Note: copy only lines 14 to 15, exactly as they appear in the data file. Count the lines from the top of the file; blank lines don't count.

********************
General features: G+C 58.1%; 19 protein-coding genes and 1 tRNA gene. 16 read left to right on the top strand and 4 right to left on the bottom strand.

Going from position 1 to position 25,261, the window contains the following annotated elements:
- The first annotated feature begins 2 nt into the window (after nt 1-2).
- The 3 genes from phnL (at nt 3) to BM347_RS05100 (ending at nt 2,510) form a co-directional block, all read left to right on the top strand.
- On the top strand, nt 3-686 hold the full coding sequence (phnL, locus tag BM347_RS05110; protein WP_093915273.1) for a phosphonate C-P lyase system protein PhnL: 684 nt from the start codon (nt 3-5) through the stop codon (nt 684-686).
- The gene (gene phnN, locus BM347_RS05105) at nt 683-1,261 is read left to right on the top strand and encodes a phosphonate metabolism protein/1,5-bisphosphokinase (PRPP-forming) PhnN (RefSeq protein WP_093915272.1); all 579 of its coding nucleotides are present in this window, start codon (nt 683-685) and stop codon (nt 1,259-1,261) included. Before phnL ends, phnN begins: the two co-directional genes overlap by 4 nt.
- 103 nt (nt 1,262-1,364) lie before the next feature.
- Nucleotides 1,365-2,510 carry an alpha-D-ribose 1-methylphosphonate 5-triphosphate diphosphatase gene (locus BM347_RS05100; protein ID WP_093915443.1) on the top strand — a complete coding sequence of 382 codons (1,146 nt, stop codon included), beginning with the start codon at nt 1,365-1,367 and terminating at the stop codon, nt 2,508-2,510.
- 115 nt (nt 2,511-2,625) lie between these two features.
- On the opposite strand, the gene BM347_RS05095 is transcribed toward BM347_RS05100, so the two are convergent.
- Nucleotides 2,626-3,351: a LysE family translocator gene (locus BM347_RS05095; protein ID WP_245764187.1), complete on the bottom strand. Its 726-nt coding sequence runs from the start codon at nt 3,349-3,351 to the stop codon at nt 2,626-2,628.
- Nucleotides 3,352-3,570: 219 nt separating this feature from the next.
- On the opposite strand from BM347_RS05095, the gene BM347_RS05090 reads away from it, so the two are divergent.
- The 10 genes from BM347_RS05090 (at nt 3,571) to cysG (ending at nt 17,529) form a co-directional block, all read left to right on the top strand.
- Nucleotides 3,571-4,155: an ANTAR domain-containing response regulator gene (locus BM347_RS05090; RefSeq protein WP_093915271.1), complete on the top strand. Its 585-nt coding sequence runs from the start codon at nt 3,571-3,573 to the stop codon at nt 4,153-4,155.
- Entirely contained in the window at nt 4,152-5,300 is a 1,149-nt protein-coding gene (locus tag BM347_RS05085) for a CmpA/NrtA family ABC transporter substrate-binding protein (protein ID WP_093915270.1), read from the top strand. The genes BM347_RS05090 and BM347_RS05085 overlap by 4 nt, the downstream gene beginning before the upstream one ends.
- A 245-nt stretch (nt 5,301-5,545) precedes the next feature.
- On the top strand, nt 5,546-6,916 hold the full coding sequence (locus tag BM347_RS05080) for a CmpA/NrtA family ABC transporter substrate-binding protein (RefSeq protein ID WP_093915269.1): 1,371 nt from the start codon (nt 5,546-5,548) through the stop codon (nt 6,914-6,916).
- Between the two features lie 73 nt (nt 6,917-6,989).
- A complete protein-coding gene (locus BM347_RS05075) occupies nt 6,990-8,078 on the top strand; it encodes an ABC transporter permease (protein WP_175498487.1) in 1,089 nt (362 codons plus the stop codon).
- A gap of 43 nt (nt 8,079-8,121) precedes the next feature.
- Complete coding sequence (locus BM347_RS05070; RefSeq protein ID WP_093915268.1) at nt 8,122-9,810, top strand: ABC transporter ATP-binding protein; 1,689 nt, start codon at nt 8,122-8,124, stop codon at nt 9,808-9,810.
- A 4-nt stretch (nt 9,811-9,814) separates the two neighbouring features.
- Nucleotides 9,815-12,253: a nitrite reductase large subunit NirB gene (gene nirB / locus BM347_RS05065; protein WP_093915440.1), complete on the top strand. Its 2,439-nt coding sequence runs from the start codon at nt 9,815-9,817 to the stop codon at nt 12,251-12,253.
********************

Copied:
- The 10 genes from BM347_RS05090 (at nt 3,571) to cysG (ending at nt 17,529) form a co-directional block, all read left to right on the top strand.
- Nucleotides 3,571-4,155: an ANTAR domain-containing response regulator gene (locus BM347_RS05090; RefSeq protein WP_093915271.1), complete on the top strand. Its 585-nt coding sequence runs from the start codon at nt 3,571-3,573 to the stop codon at nt 4,153-4,155.